Tax Relief Counsel:

Skilled Innocent Spouse Relief Lawyer

Your path to financial freedom starts here, working hand in hand with a trusted innocent spouse relief lawyer in Washington, D.C. Tax Relief Counsel can substantiate your innocent spouse status, protect your financial security, and offer much-needed peace of mind.

Experienced Innocent Spouse Relief Lawyer in Washington, D.C.

In 2016 alone there were 45,863 requests for Innocent Spouse Relief

If the IRS is imposing extra charges on you due to a mistake your spouse or ex-spouse made in their filing, you shouldn’t have to bear the consequences.

The experienced innocent spouse relief lawyer at Tax Relief Counsel frequently represents clients in these types of cases. We can provide you with legal options to rectify your tax problems and be there by your side to guide you through the process.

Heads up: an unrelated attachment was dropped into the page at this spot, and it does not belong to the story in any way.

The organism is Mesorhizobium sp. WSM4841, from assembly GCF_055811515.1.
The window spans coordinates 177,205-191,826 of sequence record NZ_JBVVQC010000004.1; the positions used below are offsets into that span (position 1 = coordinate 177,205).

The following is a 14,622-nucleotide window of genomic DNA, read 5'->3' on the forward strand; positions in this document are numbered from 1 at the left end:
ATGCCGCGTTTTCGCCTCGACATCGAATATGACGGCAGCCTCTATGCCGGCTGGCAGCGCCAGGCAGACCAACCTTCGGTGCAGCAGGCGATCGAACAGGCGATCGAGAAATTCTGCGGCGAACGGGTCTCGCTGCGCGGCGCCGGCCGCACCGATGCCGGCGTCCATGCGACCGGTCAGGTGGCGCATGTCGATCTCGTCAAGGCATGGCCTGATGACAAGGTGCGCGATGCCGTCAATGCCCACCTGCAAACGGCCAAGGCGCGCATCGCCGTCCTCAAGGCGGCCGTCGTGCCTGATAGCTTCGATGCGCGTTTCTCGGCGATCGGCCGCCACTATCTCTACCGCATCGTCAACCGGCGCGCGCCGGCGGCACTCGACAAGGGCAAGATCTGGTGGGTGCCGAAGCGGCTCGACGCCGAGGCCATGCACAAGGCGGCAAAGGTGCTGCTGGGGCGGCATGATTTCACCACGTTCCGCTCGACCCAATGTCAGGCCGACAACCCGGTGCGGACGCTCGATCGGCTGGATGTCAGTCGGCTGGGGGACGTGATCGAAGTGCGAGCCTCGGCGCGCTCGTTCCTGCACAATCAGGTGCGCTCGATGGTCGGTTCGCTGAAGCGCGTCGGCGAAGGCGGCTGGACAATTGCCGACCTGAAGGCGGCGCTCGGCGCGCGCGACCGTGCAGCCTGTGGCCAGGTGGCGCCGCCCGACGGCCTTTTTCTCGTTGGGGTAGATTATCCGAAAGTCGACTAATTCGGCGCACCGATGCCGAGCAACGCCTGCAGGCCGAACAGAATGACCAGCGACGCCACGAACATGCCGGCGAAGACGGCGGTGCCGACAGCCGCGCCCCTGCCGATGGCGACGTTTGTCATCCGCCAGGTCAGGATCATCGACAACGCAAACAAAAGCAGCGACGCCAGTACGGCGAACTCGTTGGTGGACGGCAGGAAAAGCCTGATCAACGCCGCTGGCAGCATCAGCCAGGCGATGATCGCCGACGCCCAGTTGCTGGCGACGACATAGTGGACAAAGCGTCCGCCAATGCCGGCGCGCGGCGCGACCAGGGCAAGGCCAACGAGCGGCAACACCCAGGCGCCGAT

Our team can assist you in resolving unfair tax debts to the IRS created by your current or former spouse. Our seasoned tax attorney will manage every aspect of your case from start to finish, striving to achieve the best possible outcome for your circumstances.

Contact our office today to take advantage of a free virtual consultation and learn more about your next steps.

What Is Innocent Spouse Relief?

Innocent spouse relief offers individuals a way to avoid paying extra tax, interest, and penalties when their spouse or ex-spouse fails to report their income correctly or makes improper claims for tax deductions or credits.

It’s important to note that innocent spouse relief differs from injured spouse relief. The former protects individuals who were unaware of their spouse’s errors or misdeeds on a joint tax return. The latter comes into play when a person’s tax refund is withheld to satisfy their spouse’s past-due debts, allowing them to reclaim their portion of the refund.

Who Qualifies for Innocent Spouse Relief?

Who Qualifies for Innocent Spouse Relief?

Qualifying for innocent spouse relief isn’t a guaranteed outcome. It may take six months or more for the IRS to consider and potentially reject your request. You can find more information on the subject in IRS Publication 971.